Male fish lose fight, lose girl?

A composite image from a Stanford research project portrays a female cichlid, upper left, watching two males
A composite image from a Stanford research project portrays a female cichlid, upper left, watching two males (Todd Anderson)
Monday, January 3, 2011; 11:52 PM

When a fertile female sees her boyfriend get beaten, anxiety fills the aquarium

Female African cichlids like their mates tough. At least that seems to be the case, based on a recent study of the freshwater fish.

When a female cichlid sees her chosen mate win a fight, her brain's pleasure and reproductive centers activate. When she sees him lose, her brain processes an anxiety-like response.

"She's very anxious . . . and may be thinking of an alternative to her original choice," said Julie Desjardins, a Stanford University postdoctoral research associate who spent a year observing how these freshwater females process visual information when picking mates.

In a series of experiments using 15 female and 30 male cichlids, Desjardins and an assistant put a fertile female - whose belly looked swollen with eggs - in the middle section of a clear, compartmentalized aquarium. Two comparable-size males were placed in sections on either side of her.

"In the wild, females that aren't full of eggs only interact" with other females, Desjardins said. "We chose females who needed someone to fertilize their eggs."

Desjardins gave each female 20 minutes over two days to choose a potential mate. She would stare at "the one" through the clear divider and swim near him about 30 percent of the time, more than she swam near the other male.

After the two-day courtship for each female, the scientists put the chosen boyfriend and the reject in the same compartment. Naturally territorial, the two males fought, in full view of the female. In eight cases, the boyfriend won and in seven he lost. Unfortunately for the female, that was the end of her participation: The scientists then dissected her brain and looked for gene activity in the regions responsible for social behavior.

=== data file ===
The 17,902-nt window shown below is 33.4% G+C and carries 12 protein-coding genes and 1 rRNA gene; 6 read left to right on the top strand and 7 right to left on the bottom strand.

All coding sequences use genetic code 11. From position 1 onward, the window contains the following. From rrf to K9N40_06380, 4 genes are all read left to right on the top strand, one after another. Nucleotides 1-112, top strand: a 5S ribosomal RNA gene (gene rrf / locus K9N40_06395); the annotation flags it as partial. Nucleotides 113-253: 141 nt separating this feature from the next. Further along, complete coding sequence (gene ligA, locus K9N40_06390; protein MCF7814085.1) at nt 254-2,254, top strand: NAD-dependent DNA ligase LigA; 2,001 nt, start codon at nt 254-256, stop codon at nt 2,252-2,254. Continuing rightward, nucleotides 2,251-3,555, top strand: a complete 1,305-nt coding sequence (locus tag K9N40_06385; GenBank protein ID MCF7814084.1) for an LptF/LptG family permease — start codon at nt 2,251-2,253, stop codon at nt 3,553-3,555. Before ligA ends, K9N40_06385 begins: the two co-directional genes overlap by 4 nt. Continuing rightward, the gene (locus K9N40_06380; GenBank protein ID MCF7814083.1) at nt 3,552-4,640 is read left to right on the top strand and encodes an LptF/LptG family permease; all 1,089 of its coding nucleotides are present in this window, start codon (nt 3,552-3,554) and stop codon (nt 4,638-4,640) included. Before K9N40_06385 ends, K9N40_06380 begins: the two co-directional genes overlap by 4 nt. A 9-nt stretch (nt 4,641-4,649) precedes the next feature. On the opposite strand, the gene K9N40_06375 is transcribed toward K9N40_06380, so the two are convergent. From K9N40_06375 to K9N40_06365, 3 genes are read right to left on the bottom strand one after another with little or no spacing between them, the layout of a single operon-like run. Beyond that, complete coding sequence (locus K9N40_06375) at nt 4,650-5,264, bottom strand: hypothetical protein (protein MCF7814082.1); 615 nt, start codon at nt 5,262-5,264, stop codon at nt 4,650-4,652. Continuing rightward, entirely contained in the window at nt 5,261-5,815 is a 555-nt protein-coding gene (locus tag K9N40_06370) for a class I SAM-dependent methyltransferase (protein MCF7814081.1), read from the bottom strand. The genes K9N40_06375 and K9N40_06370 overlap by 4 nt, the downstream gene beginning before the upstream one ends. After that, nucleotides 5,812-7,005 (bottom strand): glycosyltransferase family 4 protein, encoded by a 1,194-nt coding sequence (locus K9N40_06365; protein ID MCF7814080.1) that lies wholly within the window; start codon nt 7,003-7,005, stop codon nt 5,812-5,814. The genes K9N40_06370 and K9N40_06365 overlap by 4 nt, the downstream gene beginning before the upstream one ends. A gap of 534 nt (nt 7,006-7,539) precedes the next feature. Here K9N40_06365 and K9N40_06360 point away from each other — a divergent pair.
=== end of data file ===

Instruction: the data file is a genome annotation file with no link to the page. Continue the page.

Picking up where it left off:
In females that had picked males that turned out to be winners, the brain areas that regulate reproductive hormones (and, ultimately, social sexual behavior) had significant spikes in gene activity. Among females that had picked losers, the brain area that regulates mood and motivation processes such as anxiety had significant increases in gene expression.

When a female cichlid sees the potential father of her babies lose, her brain reacts as if her babies are in danger, Desjardins said. She explored this "genetic early warning system" in a study published online in Proceedings of the National Academy of Sciences in November.

- Leslie Tamura

© 2011 The Washington Post Company